Upon first glance, it’s easy to dismiss Rising Star as being just another music talent show.
But everyone attached to the series insists that it’s the next big thing, that it’s going to change this genre of television forever.
The innovation that has people excited about Rising Star, which premieres at 8 p.m. Sunday on ABC, is a downloadable app that allows viewers to rate live performances in real time. The instant polling eliminates the need for time-filler/next-day “results” shows and shifts power away from celebrity judges.
Is it a gimmick or a game-changer?
Executive producer Ken Warwick, a longtime American Idol producer, is promising that the new technology is the way of the future.
“For years, I’ve been dealing with the problem of how to concoct an entire show around the simple statement, ‘So-and-so is going home tonight,’ ” he says. “That’s essentially what a results show is. Everything leading up to that announcement is just padding.
“So the fact that we have this brilliant technology that allows up to 1 1/2 million people to press their apps and, within one-and-a-half seconds, have results tallied is groundbreaking.
“It’s the way that all of these shows — not just your singing shows, but also your three-judge fashion shows and dancing shows and cooking shows — are going to have to go.”
No longer will viewers be powerless to do anything other than argue at home about whether the judges got it right. At last, they’ll have the same power they have in the real world as music buyers.
Now for the aspect of Rising Star that’s unadulterated gimmick:
Each performance begins with the contestant singing from behind a screen, or “The Wall.” If he receives 70 percent “yes” votes from viewers, the wall rises and the singer advances to the next round.
The show’s panel of expert artists — Brad Paisley, Kesha and Ludacris — will have the opportunity to critique the aspiring singers, but the real decision-making rests in the hands of viewers with their yes-or-no polling app.
There’s an old saying that’s often attributed to Duke Ellington: “There are two kinds of music. Good music and the other kind.”
Josh Groban, the host of Rising Star, says, “I first heard that quote from Smokey Robinson — and it’s especially true in the case of Rising Star. Genre goes out the window when it boils down to people at home saying, ‘This is good, this is bad; I like this, I don’t like that.’ ”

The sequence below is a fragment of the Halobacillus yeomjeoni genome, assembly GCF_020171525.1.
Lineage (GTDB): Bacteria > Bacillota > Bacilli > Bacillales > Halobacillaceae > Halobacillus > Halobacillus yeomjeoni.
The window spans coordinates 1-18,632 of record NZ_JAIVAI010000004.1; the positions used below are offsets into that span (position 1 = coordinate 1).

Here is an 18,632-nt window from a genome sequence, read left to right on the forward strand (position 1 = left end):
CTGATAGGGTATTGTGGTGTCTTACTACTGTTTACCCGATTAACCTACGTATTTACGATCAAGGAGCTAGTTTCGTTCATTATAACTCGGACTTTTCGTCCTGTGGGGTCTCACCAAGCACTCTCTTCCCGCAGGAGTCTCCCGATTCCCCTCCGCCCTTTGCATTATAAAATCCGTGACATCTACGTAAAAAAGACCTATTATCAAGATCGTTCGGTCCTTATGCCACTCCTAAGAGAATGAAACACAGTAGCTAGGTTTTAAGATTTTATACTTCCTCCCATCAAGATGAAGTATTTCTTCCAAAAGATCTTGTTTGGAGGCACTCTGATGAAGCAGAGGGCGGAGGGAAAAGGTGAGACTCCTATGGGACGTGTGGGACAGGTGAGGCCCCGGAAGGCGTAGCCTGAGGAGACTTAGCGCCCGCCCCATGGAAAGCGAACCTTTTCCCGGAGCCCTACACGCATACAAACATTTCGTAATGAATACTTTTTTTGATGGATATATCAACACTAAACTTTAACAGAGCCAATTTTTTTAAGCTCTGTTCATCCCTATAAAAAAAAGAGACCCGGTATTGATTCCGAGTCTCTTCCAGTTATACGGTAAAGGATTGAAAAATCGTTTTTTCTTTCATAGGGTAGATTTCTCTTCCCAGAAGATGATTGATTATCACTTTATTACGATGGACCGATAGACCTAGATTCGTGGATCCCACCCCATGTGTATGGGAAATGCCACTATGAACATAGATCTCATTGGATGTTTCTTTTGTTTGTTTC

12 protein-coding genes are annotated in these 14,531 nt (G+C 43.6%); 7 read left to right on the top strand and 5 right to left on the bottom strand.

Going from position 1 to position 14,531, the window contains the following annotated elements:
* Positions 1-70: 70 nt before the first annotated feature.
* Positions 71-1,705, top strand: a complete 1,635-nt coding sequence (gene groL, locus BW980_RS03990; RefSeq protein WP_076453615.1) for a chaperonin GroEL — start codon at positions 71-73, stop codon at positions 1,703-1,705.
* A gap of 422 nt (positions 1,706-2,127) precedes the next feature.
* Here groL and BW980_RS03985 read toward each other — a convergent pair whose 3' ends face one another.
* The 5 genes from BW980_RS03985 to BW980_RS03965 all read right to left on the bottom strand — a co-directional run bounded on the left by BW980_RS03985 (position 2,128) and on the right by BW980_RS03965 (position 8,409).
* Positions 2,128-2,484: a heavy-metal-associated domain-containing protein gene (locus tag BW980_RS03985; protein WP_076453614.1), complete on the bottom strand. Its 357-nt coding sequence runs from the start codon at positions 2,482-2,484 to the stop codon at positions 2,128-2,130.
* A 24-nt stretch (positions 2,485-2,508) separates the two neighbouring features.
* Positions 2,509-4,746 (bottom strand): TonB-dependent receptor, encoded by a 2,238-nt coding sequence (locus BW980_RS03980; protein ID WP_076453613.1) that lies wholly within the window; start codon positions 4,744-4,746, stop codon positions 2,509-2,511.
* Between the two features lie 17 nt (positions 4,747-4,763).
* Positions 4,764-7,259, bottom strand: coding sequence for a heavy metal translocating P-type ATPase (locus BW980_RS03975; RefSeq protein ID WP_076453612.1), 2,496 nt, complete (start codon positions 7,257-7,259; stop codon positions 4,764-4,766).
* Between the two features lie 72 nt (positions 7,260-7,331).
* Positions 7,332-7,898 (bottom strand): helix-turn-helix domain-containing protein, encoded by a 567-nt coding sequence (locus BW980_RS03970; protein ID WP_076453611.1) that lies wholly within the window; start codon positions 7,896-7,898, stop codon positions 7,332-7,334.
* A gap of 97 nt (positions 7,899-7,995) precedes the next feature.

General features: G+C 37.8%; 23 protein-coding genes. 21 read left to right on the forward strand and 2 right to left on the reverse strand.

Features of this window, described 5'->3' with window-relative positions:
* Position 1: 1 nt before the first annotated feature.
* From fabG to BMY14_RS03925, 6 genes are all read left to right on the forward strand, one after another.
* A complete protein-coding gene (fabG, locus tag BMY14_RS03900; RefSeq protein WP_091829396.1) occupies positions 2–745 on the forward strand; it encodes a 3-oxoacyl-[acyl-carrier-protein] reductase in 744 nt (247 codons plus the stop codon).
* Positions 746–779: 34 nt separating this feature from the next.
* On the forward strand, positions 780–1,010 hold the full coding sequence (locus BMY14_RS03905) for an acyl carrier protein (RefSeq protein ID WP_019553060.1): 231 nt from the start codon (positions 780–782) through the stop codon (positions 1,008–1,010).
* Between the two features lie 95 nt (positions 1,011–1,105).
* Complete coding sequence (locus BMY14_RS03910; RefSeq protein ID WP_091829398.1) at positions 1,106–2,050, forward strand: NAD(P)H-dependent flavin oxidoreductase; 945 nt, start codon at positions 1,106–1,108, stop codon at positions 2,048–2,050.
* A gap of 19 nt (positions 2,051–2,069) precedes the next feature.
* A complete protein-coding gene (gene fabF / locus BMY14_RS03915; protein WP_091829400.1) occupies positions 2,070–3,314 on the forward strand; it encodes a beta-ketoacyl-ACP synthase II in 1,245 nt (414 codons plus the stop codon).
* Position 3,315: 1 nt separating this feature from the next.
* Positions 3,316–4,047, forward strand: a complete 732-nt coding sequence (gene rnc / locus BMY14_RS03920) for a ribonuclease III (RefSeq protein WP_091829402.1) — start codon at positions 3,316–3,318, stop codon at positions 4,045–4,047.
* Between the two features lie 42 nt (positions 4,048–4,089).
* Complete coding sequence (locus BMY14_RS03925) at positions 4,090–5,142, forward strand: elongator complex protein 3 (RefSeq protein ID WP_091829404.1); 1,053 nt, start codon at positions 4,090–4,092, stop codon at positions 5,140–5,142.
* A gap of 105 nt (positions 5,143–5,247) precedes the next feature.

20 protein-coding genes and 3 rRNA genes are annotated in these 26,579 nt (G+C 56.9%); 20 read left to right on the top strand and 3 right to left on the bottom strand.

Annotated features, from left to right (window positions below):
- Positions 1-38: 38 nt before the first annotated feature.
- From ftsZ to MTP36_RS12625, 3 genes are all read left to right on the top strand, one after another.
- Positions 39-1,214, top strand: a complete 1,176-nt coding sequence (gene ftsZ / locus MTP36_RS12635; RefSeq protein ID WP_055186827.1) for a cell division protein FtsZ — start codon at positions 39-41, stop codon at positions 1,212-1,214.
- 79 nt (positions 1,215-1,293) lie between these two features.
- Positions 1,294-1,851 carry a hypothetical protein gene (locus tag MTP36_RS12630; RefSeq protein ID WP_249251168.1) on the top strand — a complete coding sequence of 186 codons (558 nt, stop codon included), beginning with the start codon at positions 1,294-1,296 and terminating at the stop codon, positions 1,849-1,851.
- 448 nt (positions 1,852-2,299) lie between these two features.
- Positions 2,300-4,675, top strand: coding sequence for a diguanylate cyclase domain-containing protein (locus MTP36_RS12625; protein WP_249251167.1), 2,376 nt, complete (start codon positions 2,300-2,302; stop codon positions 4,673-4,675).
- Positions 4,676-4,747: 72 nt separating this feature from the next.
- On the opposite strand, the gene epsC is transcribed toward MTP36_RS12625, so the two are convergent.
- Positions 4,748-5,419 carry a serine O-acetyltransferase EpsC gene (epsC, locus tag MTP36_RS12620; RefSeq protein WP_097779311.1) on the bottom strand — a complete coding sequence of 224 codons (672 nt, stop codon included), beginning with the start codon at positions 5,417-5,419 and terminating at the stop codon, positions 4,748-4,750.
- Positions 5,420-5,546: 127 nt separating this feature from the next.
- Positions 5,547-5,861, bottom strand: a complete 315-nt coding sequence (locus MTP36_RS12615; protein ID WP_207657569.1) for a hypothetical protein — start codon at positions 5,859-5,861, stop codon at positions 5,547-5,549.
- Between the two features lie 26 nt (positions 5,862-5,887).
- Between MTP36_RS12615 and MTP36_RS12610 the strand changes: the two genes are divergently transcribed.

Groban, a singer with worldwide record sales surpassing 25 million, also points out that the instant feedback has the potential to create riveting drama.
“It adds a new dynamic to the performances,” he says. “The singers will literally be seeing, while they’re performing, what millions of people are thinking about their song moment by moment.
“One singer might not be getting good numbers and crumble onstage. Another might be in the same situation and crank it up a notch and get the wall to go up. Week by week, you might see somebody’s confidence as a performer blossom into something that makes him a superstar.”
Executive producer Nicolle Yaron, formerly of The Voice, puts it this way: “It’s like watching sports. Like it’s the Stanley Cup Finals and it goes into sudden-death overtime. Every singer is going to have that chance and they can either step up or buckle under the pressure. It’s incredibly dramatic.”
The fact that the panel of expert artists cuts across musical genres (Paisley rules in the world of country music, Kesha in pop and Ludacris in hip-hop) indicates that almost anything goes from the performers.
“We’re allowing the artists to be themselves, whereas on American Idol we used to give them genres each week,” Warwick says. “So if a kid is a fantastic country singer, he’s welcome to sing country every week if he wishes.
“We’re not going to shoehorn him into a genre that he’s not comfortable with and not experienced in. We think that’s not fair.”
The format of Rising Star is modeled after a singing competition show that set ratings records in Israel.
“When I was pitched the show,” Groban says, “I did my research and was able to see how it connected with audiences. It’s already a massive hit over there and in other parts of the world.”
“This show is about respecting the audience,” Yaron says. “The viewers have just as much talent for picking singers as we do, quite frankly. It’s time to respect the American taste and the American point of view and see how it comes out.”